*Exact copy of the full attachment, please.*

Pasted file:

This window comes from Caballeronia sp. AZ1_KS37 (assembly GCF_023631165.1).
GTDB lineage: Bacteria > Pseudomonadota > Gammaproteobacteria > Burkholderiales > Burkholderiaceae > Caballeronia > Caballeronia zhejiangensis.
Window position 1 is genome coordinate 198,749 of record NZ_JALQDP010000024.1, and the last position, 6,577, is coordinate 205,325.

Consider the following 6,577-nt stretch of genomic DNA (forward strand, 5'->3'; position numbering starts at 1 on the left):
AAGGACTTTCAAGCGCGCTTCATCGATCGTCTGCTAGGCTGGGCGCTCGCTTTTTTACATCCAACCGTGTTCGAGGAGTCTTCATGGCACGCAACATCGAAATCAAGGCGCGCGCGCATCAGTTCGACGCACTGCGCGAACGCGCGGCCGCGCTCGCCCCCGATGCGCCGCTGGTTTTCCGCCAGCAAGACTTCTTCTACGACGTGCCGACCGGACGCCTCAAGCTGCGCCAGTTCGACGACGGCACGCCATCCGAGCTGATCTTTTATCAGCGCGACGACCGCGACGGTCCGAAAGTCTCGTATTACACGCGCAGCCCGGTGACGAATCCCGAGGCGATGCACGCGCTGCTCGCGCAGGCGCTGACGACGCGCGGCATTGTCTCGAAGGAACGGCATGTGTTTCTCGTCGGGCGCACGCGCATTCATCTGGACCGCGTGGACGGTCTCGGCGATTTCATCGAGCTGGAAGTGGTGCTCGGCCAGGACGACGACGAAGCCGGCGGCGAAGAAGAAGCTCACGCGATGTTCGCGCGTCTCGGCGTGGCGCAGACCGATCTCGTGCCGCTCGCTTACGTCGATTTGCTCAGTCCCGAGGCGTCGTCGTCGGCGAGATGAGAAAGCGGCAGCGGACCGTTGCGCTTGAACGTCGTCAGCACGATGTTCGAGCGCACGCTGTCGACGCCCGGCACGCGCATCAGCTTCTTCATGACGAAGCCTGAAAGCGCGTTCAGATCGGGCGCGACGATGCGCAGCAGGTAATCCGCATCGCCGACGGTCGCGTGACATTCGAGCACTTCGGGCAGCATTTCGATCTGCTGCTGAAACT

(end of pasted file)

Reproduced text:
This window comes from Caballeronia sp. AZ1_KS37 (assembly GCF_023631165.1).
GTDB lineage: Bacteria > Pseudomonadota > Gammaproteobacteria > Burkholderiales > Burkholderiaceae > Caballeronia > Caballeronia zhejiangensis.
Window position 1 is genome coordinate 198,749 of record NZ_JALQDP010000024.1, and the last position, 6,577, is coordinate 205,325.

Consider the following 6,577-nt stretch of genomic DNA (forward strand, 5'->3'; position numbering starts at 1 on the left):
AAGGACTTTCAAGCGCGCTTCATCGATCGTCTGCTAGGCTGGGCGCTCGCTTTTTTACATCCAACCGTGTTCGAGGAGTCTTCATGGCACGCAACATCGAAATCAAGGCGCGCGCGCATCAGTTCGACGCACTGCGCGAACGCGCGGCCGCGCTCGCCCCCGATGCGCCGCTGGTTTTCCGCCAGCAAGACTTCTTCTACGACGTGCCGACCGGACGCCTCAAGCTGCGCCAGTTCGACGACGGCACGCCATCCGAGCTGATCTTTTATCAGCGCGACGACCGCGACGGTCCGAAAGTCTCGTATTACACGCGCAGCCCGGTGACGAATCCCGAGGCGATGCACGCGCTGCTCGCGCAGGCGCTGACGACGCGCGGCATTGTCTCGAAGGAACGGCATGTGTTTCTCGTCGGGCGCACGCGCATTCATCTGGACCGCGTGGACGGTCTCGGCGATTTCATCGAGCTGGAAGTGGTGCTCGGCCAGGACGACGACGAAGCCGGCGGCGAAGAAGAAGCTCACGCGATGTTCGCGCGTCTCGGCGTGGCGCAGACCGATCTCGTGCCGCTCGCTTACGTCGATTTGCTCAGTCCCGAGGCGTCGTCGTCGGCGAGATGAGAAAGCGGCAGCGGACCGTTGCGCTTGAACGTCGTCAGCACGATGTTCGAGCGCACGCTGTCGACGCCCGGCACGCGCATCAGCTTCTTCATGACGAAGCCTGAAAGCGCGTTCAGATCGGGCGCGACGATGCGCAGCAGGTAATCCGCATCGCCGACGGTCGCGTGACATTCGAGCACTTCGGGCAGCATTTCGATCTGCTGCTGAAACT